Fishing and the Art of Letting Go
MONTHS before the neighboring lake is thawed out enough for us to go fishing, our family is busy with the annual ritual of restocking tackle boxes and restringing fishing rods. This always stirs a bit of restlessness in my husband, and he starts showing signs of what some may term ``cabin fever.'' Not satisfied with merely watching Sunday afternoon outdoorsman programs, he is eager to join them. When not able to contain his enthusiasm any longer, Michael, an avid angler, starts casting his fishing pole in the house. I hold my breath hoping he won't snag the sofa. A quick flick of the wrist and a bass jig whizzes down the hall and plops inches from our cat's paws. Michael reels it in slowly, jerking the line ever so slightly, to see if he can lure the cat into pouncing. This scene continues until the cat decides he has better things to do.
This is the year my two older sons graduate from using a mere drop-line (consisting of a stick, line, and bobber - but no hook) to a full-fledged fishing rod. We've also equipped them with their own tackle boxes. Pleased with their presents, they both chimed: ``Now we can catch some real fish!''
The long-awaited fishing trip came. It was a bit more breezy than usual at our favorite spot. Not much of a fisherman myself, I perched on a rock, happy to be an observant spectator. Michael helped them bait their hooks, and after a few casting lessons Daniel and Peter were ready to ``catch a big one.'' The effort of casting their lines seemed to set them off balance at times, so I watched intently just in case I was needed for a quick rescue.
Michael placed the two boys some distance from each other so as to lessen the probability of getting their lines intertwined. They were both fascinated by the newness of being able to reel in their lines, so they gave the fish only about 10 seconds to nibble. Most times it was long enough, though, because they'd find their worm was missing. Then, of course, they needed help getting another worm on their hook. ``Daddy, a fish ate my worm,'' one would say. And invariably the other would also need assistance. ``Daddy, I got my hook caught on some branches.'' Michael very patiently attended to all their needs and didn't get much fishing of his own accomplished.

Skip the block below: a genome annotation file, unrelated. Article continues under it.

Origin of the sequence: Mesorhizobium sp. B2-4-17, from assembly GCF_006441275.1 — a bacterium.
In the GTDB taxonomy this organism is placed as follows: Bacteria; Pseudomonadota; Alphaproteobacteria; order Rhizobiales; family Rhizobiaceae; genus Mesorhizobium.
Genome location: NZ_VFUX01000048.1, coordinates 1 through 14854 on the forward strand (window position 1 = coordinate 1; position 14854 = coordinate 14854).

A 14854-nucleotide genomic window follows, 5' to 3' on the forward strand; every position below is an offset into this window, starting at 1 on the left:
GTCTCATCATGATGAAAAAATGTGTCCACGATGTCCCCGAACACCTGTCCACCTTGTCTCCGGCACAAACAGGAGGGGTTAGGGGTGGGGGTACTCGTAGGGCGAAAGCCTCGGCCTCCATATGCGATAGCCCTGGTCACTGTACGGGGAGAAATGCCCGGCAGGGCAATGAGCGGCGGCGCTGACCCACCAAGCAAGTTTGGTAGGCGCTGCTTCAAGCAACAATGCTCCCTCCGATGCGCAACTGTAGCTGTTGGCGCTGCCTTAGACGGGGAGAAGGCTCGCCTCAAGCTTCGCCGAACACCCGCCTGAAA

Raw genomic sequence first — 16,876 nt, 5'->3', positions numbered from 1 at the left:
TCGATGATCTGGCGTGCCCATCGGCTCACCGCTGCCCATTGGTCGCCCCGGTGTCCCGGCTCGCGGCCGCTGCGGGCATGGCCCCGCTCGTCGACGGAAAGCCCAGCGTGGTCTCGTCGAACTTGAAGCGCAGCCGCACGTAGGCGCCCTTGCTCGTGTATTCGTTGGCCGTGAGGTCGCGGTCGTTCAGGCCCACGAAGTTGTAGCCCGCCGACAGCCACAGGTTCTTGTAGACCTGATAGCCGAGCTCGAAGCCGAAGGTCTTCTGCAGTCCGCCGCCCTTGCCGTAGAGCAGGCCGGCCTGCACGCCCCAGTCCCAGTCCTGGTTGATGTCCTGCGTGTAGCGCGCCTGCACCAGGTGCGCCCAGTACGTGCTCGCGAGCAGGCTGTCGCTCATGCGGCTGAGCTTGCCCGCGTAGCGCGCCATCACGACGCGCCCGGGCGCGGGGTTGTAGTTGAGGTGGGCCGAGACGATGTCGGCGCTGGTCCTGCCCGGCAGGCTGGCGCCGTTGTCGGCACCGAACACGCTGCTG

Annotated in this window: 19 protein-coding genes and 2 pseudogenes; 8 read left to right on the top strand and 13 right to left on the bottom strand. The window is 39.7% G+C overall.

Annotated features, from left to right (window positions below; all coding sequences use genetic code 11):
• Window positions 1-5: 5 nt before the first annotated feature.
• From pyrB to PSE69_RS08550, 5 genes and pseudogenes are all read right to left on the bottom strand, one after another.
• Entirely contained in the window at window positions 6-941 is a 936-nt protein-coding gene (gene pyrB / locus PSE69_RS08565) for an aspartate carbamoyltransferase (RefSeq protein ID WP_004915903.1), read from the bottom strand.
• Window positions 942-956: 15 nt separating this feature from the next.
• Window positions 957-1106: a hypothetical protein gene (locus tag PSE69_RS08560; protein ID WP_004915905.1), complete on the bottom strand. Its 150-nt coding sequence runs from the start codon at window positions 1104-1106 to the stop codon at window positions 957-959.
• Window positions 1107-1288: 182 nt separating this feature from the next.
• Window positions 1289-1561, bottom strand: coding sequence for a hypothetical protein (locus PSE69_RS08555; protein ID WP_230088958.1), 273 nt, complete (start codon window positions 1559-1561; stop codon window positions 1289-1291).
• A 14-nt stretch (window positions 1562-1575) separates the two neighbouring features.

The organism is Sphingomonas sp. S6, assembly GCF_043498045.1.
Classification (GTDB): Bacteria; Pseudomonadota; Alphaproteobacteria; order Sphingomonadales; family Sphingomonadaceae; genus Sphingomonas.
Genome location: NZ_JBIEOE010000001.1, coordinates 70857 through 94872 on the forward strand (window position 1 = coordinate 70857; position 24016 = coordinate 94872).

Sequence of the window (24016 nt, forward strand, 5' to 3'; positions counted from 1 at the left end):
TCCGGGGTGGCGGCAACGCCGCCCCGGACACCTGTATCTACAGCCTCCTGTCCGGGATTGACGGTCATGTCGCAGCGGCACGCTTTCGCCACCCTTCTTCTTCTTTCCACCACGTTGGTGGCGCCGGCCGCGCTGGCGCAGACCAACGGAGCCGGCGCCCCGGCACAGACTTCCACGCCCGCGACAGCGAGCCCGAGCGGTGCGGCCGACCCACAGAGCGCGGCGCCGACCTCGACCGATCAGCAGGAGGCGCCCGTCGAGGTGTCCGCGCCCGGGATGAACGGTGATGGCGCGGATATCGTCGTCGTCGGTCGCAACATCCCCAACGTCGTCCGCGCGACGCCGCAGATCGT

Shortly Peter yelled out, ``I think I caught a fish!'' And he reeled his line in as fast as his little hands could go. We all scrambled over to help. Indeed, a nice-sized bluegill came up out of the water. Peter caught a few more bluegill before Daniel was able to snag some yellow perch. At day's end we had a nice catch and when asked what we were going to do with all these fish, Michael, proud of his sons' efforts, exclaimed, ``Take them home!''
At home, Daniel ventured into the kitchen to check on the progress of dinner. He looked at the pile of fish on a platter, floured and ready for frying, and said, ``Mommy, I don't like seeing our fish on a plate like that.''
Knowing Daniel's love of all animal life, I shouldn't have been surprised by this comment, but it wasn't until then that I'd really linked the leisureliness of fishing with the starkness of hunting. I asked, ``But Daniel, I thought you liked fishing with Daddy.''
``Oh, I do but - why does Daddy love to fish so much?''
``If you don't want to go fishing with Daddy again I'm sure it will be OK.''
``Somehow I don't think Daddy would understand.''
``Would you like me to talk to him?'' He nodded yes, happy to let me be the diplomat.
Michael seemed to know exactly what the problem was and called Daniel over to him. ``Daniel, the next time we go fishing we're going to try the catch-and-release method. That means we're going to catch a fish, let him go, and then watch him swim away. Does that sound better?''
By the look on Daniel's face I could tell that the happy ending to this fish story is that we're going to let the ``big one'' get away.